Vaccines were one of the great medical success stories of the 20th century – the eradication of smallpox and vanquishing of polio and measles are testament to their success. But an HIV vaccine poses an altogether different challenge, largely because of the unique characteristics of this elusive virus.
The failure of the Merck clinical trial of the most promising HIV vaccine at the end of last year is widely seen as a major setback, and many Aids scientists now believe that a radical change in the direction of research is now needed.
This is not just about throwing money at the problem, as Gordon Brown suggested in 2005 when, as Chancellor, he launched the International Finance Facility to boost funding on HIV vaccine research, among other projects aimed at improving the health of the developing world. Mr Brown lamented that, worldwide, only £400m a year was spent on researching an HIV vaccine, which was projected to lead to a partly effective vaccine by 2020. "If, by doubling research and development spending over the coming five to 10 years we could bring forward the discovery of an Aids vaccine, we could save millions of lives," he said.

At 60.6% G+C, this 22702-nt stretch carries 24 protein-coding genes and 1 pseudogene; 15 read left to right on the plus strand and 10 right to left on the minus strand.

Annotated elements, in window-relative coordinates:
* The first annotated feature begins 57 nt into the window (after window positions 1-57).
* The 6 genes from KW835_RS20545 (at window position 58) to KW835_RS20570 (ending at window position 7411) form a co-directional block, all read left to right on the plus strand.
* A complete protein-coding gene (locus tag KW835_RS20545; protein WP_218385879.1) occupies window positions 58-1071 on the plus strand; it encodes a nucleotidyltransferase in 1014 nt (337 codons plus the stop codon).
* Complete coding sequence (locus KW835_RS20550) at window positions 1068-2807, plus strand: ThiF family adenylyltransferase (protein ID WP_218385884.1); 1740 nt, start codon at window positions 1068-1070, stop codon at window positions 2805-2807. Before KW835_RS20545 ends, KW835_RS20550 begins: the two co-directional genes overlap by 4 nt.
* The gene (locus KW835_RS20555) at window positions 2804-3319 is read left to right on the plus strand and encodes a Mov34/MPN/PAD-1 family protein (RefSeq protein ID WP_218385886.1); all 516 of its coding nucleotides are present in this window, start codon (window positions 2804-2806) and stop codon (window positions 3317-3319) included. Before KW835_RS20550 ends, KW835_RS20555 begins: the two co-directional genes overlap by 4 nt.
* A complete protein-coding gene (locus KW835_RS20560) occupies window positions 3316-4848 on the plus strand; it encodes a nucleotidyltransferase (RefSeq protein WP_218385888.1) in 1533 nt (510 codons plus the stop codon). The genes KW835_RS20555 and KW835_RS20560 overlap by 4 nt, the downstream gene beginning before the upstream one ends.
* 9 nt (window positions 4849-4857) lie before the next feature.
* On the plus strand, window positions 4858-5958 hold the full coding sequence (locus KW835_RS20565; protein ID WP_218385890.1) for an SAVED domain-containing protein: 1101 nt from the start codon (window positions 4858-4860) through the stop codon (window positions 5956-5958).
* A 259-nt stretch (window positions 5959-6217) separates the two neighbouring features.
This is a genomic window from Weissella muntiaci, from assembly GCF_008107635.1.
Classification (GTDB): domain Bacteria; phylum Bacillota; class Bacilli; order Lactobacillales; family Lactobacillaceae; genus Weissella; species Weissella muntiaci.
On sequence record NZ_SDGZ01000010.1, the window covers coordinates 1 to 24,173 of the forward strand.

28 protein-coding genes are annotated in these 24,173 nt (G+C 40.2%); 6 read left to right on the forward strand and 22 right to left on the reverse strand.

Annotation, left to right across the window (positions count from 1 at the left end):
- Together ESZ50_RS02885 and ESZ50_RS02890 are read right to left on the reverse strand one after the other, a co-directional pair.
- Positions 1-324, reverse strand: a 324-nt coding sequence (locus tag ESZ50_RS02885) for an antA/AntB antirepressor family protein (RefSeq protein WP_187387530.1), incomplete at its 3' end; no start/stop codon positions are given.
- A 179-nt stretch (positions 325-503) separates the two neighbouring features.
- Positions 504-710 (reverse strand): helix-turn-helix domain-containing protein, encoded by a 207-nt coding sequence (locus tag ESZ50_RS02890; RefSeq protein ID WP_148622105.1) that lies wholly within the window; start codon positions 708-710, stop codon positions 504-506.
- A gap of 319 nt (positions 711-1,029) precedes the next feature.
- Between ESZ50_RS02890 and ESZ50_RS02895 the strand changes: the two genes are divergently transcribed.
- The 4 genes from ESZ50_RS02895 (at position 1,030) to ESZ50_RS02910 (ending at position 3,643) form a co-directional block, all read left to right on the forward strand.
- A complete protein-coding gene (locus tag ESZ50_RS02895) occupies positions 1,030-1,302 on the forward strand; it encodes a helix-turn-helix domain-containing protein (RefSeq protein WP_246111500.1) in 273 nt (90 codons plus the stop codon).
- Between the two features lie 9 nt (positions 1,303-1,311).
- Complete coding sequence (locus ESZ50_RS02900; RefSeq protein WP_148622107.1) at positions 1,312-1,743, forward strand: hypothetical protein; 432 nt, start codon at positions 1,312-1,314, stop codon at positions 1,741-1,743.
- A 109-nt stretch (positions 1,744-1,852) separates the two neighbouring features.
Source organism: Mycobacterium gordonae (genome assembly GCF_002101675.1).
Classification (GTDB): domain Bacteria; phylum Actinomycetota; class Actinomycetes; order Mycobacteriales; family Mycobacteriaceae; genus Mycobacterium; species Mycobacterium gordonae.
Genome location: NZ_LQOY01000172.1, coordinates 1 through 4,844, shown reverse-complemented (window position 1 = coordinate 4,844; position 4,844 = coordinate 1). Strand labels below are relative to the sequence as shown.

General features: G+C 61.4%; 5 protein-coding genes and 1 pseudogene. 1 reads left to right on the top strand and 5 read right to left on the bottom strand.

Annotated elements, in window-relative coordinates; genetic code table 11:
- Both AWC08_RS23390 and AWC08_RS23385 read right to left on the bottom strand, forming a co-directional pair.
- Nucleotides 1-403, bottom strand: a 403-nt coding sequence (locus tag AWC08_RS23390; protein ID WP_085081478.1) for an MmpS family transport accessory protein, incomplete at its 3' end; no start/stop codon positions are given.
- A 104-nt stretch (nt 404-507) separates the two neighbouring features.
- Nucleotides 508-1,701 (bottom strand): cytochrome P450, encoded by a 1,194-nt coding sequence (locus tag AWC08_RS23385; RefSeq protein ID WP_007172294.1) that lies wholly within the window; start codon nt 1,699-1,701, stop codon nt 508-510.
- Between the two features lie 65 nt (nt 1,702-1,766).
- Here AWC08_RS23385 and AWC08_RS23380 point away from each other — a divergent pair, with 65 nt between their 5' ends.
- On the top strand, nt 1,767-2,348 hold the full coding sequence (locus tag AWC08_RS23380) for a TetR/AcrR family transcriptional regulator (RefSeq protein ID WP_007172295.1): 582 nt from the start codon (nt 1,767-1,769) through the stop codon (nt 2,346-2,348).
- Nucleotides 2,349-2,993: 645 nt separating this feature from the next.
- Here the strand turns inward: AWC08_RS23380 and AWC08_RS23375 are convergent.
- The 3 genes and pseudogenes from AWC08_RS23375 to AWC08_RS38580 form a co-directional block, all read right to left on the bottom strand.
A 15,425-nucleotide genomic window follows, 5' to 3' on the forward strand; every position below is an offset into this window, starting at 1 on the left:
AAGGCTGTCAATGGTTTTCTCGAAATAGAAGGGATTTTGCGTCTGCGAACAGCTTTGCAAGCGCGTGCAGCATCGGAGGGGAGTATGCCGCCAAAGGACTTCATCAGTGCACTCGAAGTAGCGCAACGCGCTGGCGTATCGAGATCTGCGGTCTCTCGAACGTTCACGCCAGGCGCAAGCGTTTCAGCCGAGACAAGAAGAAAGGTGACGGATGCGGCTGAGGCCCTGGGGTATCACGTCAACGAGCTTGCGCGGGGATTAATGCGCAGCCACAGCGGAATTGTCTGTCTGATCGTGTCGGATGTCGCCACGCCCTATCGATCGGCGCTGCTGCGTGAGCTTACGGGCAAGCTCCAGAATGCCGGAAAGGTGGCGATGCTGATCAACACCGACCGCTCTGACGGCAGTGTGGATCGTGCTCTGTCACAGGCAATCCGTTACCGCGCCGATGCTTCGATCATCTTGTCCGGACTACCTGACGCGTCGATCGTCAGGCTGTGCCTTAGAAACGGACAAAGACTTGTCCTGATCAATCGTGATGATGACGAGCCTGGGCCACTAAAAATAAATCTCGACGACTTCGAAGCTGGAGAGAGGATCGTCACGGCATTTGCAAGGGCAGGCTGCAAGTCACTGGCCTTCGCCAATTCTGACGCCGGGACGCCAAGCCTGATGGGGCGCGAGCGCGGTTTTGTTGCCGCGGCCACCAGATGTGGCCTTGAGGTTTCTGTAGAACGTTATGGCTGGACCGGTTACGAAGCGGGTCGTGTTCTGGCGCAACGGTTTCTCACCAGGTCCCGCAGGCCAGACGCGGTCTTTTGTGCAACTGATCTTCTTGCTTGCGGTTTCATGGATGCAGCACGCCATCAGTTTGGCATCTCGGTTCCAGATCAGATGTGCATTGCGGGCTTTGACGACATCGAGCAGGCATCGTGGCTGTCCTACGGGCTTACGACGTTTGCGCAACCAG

Unfortunately science doesn't work like that. Unlike an engineering project such as the Channel tunnel, throwing twice as much money at a problem does not mean you get there twice as quick.
Trying to develop an HIV vaccine is a bit like digging a hole in the ground, but unlike the Channel tunnel you don't know where the digging might lead. The question is whether at some point we should stop. Few of the scientists who took part in our survey believe that this time has come, and most would no doubt say that an HIV vaccine is too important to ever give up on.
For the past quarter of a century, scientists have made tremendous advances in analysing and understanding the uniquely difficult properties of the virus that causes Aids. But an HIV vaccine is as far away as ever.
However, it took nearly 50 years to develop the polio vaccine and nearly as long to make an effective vaccine against the measles virus. And as any malaria scientist will tell you, the history of this pernicious disease is littered with failed vaccine attempts.
So the time to give up on an HIV vaccine has not yet come, and perhaps it never will, given that prevention based on education does not appear to have stopped the spread of the virus.
But the reality is that an HIV vaccine is one of the most difficult scientific problems of our age. Scientists need our support and encouragement to redouble their efforts so that one day the scourge of Aids will be history – just like smallpox.